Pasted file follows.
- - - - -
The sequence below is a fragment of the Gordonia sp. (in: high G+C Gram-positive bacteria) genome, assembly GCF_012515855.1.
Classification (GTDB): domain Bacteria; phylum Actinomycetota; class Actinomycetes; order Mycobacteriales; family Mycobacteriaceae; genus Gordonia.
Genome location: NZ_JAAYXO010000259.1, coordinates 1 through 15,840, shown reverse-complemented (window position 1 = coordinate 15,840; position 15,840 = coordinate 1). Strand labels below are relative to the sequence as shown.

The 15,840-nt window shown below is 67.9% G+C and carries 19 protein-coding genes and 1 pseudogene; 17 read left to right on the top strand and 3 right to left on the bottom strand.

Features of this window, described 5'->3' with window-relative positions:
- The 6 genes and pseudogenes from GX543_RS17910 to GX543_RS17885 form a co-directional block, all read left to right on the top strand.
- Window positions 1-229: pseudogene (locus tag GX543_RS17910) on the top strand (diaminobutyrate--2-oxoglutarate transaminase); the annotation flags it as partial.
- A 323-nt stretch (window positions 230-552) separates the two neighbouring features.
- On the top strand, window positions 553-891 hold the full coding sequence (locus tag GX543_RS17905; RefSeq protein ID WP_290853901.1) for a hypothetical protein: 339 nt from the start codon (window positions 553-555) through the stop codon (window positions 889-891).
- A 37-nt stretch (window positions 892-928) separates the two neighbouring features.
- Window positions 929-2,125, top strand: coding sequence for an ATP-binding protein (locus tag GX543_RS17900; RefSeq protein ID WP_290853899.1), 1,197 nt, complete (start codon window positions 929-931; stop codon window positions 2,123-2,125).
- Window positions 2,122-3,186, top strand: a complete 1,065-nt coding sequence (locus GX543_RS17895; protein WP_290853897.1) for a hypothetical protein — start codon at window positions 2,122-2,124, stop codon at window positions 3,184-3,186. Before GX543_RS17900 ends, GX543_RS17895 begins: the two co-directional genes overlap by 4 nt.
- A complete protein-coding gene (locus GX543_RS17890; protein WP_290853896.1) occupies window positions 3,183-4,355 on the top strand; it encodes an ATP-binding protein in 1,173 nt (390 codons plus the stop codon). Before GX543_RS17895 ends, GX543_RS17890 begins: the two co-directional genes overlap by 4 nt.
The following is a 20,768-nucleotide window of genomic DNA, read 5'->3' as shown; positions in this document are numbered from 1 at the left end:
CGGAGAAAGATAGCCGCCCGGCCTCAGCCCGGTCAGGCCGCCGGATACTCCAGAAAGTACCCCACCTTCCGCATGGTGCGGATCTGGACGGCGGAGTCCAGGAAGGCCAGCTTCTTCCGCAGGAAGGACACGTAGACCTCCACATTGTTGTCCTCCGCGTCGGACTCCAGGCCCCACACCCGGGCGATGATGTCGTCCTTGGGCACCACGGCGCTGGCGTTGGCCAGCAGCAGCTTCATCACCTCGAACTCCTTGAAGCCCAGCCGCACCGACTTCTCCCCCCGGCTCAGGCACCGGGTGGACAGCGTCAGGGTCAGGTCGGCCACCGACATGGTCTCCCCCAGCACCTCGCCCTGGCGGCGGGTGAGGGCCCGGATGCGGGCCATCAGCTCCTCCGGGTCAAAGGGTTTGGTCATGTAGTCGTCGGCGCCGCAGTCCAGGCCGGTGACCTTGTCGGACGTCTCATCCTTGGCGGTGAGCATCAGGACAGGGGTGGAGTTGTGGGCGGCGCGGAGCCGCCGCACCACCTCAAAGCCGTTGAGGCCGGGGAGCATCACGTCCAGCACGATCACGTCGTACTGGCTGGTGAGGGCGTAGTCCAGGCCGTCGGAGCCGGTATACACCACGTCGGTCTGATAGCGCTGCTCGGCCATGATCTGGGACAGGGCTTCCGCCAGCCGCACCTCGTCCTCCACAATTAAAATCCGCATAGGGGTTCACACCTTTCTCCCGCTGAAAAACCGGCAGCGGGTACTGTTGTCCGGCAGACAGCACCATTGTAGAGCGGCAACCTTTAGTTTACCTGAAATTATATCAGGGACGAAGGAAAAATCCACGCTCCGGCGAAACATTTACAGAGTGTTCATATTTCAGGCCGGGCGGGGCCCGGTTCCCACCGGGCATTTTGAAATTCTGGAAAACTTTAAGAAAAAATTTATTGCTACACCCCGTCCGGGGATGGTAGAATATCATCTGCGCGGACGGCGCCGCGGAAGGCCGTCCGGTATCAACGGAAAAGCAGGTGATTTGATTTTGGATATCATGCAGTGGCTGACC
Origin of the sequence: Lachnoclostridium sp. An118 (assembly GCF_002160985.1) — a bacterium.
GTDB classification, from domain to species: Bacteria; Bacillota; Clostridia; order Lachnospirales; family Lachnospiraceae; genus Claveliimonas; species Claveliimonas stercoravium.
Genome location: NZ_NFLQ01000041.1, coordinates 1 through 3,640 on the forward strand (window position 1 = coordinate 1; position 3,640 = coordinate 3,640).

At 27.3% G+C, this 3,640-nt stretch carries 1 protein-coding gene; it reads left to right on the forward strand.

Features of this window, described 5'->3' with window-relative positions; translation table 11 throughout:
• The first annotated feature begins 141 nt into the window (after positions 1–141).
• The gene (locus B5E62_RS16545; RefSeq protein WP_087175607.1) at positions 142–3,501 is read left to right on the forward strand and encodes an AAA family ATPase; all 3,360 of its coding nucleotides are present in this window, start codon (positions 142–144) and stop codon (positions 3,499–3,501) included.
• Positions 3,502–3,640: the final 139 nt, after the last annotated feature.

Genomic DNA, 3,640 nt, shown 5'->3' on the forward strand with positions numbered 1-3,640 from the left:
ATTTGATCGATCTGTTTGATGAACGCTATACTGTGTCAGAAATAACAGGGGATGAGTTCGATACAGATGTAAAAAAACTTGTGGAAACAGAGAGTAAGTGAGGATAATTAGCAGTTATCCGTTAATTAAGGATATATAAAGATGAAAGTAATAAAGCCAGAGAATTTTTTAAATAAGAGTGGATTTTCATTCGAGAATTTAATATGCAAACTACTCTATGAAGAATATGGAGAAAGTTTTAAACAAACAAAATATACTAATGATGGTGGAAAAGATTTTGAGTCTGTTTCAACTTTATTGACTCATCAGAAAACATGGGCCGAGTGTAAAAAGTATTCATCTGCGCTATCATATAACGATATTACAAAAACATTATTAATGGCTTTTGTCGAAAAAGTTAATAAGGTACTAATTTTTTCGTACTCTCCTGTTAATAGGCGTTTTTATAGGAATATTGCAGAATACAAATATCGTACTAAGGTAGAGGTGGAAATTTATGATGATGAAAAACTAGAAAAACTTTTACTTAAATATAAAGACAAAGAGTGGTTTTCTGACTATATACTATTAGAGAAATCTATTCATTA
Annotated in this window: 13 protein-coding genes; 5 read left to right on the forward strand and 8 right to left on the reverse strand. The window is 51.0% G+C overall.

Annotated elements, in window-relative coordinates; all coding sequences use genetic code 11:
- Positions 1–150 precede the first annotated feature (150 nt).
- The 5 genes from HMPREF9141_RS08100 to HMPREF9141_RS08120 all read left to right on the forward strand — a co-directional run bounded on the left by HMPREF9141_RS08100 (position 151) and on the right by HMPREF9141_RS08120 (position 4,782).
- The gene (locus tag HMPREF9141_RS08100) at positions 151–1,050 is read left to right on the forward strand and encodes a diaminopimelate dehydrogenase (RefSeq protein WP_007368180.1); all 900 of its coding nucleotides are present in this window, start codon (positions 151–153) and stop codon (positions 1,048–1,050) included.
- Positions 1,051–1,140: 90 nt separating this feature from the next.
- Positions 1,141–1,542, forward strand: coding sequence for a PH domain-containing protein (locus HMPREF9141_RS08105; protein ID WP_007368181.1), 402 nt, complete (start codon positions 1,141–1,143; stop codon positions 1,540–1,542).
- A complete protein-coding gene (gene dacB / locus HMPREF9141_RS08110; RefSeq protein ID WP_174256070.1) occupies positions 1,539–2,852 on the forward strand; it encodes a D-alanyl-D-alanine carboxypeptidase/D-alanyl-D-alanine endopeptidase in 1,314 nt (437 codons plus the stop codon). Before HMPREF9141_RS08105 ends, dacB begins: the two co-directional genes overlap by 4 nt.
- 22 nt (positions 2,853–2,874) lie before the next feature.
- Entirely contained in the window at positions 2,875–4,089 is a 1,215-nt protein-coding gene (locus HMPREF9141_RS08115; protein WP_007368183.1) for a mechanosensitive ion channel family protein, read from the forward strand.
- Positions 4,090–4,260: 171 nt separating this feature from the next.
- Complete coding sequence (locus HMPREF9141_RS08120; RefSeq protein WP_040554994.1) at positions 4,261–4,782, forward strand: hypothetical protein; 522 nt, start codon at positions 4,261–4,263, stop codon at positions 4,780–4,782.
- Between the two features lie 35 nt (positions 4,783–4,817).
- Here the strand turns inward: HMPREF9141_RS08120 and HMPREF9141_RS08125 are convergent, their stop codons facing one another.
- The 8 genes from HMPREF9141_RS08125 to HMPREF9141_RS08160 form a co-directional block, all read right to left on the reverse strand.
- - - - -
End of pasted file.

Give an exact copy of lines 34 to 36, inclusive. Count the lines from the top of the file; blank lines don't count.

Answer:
- 22 nt (positions 2,853–2,874) lie before the next feature.
- Entirely contained in the window at positions 2,875–4,089 is a 1,215-nt protein-coding gene (locus HMPREF9141_RS08115; protein WP_007368183.1) for a mechanosensitive ion channel family protein, read from the forward strand.
- Positions 4,090–4,260: 171 nt separating this feature from the next.